The Vault: Former Mayor Dave Armstrong's lasting legacy

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LOUISVILLE, Ky. (WHAS11) – Former Mayor Dave Armstrong’s tenure as mayor stretched from 1999 through 2002, but his career in public service spanned nearly five decades.

Framed photos in Carol Armstrong’s home paint the picture of her husband’s lifelong dedication to his community.

“He just absolutely loved doing what he did and it showed – and he worked very hard, he had very few hobbies. He always like to say he went fishing and golfing but he didn’t do that much. You know, we’d go golfing on a Sunday afternoon very casually but his work was his life and his passion – and Louisville, he just loves Louisville,” she said.

Armstrong was a man of many titles – county judge, mayor, attorney general among others.

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Carol says it was her husband’s role in the revival of downtown Louisville that made him most proud. He had a dream for downtown and as mayor, he would bring that dream to life.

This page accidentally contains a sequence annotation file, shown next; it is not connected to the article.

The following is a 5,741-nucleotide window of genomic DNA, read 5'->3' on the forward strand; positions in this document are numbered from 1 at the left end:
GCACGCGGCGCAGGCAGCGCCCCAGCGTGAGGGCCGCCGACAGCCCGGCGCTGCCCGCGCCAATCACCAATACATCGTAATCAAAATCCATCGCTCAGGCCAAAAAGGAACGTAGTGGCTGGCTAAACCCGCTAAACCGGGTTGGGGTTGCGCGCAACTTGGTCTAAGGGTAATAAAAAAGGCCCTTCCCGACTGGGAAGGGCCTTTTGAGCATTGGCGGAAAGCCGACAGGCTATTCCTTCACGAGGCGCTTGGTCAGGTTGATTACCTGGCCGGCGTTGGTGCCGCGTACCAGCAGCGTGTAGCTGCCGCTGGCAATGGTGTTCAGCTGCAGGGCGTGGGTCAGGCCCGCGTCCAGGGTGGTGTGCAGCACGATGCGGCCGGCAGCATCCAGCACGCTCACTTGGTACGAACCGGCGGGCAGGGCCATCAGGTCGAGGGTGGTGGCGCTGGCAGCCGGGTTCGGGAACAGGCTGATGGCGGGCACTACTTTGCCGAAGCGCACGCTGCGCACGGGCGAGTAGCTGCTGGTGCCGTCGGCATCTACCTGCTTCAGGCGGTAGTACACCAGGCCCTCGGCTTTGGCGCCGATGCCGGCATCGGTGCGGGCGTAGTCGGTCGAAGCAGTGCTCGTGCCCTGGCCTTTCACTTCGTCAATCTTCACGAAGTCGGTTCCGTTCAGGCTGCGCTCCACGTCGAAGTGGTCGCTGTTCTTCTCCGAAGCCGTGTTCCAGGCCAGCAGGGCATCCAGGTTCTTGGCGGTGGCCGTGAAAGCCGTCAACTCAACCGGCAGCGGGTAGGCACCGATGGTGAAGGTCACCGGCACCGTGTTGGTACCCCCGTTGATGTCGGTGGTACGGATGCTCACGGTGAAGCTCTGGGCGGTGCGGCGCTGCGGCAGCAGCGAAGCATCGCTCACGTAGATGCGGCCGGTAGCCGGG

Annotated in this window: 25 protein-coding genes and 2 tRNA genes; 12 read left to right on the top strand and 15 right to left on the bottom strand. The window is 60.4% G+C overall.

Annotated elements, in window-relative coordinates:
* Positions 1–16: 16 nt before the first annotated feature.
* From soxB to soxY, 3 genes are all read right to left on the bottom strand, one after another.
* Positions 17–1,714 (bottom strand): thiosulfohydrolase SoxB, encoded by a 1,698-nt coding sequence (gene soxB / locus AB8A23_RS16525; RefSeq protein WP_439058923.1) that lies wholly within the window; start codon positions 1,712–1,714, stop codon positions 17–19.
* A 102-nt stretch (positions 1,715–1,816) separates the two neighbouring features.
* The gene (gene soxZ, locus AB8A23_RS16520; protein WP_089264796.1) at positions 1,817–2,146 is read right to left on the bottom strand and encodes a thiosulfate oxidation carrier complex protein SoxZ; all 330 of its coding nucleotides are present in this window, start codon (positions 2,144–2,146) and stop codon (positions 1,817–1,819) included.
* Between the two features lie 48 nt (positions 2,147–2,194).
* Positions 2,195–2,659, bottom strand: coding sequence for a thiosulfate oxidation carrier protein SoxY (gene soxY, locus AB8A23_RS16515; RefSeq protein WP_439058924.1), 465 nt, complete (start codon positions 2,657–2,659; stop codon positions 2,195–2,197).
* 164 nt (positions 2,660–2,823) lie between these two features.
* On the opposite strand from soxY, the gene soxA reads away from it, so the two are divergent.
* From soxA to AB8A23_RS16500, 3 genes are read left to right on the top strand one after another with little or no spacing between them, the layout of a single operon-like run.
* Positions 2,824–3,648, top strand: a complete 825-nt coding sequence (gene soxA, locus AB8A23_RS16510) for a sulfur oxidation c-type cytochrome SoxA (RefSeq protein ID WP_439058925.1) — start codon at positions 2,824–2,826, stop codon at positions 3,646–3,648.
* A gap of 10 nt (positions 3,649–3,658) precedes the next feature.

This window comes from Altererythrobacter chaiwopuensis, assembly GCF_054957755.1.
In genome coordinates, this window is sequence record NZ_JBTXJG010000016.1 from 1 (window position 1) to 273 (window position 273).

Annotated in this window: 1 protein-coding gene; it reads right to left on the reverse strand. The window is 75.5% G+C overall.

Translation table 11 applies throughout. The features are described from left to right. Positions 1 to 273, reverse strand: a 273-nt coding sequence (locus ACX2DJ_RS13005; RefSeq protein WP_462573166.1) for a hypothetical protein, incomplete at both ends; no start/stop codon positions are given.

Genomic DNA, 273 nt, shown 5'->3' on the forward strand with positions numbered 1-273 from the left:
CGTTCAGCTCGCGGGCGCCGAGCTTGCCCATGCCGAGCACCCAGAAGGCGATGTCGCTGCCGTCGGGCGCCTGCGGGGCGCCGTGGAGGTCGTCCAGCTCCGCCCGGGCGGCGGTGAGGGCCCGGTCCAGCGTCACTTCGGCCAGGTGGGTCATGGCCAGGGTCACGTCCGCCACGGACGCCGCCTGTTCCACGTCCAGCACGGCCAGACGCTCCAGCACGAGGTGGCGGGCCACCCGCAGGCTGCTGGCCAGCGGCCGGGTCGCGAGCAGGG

The year was 1999 and then Mayor Armstrong put together $6 million in public and private funds for downtown housing development. The move would bring high-rise condominiums and apartments to the Waterfront but Armstrong was just getting started.

Armstrong opened Louisville Extreme Park, just east of Slugger Field in 2002. The 40,000 square-foot public skate park was later renamed David Armstrong Extreme Park, a tip of the hat for the man who made it happen.

Armstrong’s signature project was Fourth Street Live, transforming downtown’s aging Galleria into a worldwide attraction.

He revisited the project with WHAS11’s Doug Proffitt in 2004, days before the grand opening of Fourth Street Live.

During that interview, Armstrong told Proffitt that the Galleria had to go and that it didn’t bring anyone downtown. He was surprised at how Fourth Street Live went beyond his expectations.

“I thought it’d be slow but I knew there was a demand for something like this downtown. People have not have not ever given up on downtown,” he said in the interview.

It was Dave Armstrong who "never gave up" on downtown. Watching it transform into a place where people would "live, work and play".

It was his slogan as Louisville Mayor and part of his lasting legacy – a new heartbeat for the city he loved to serve.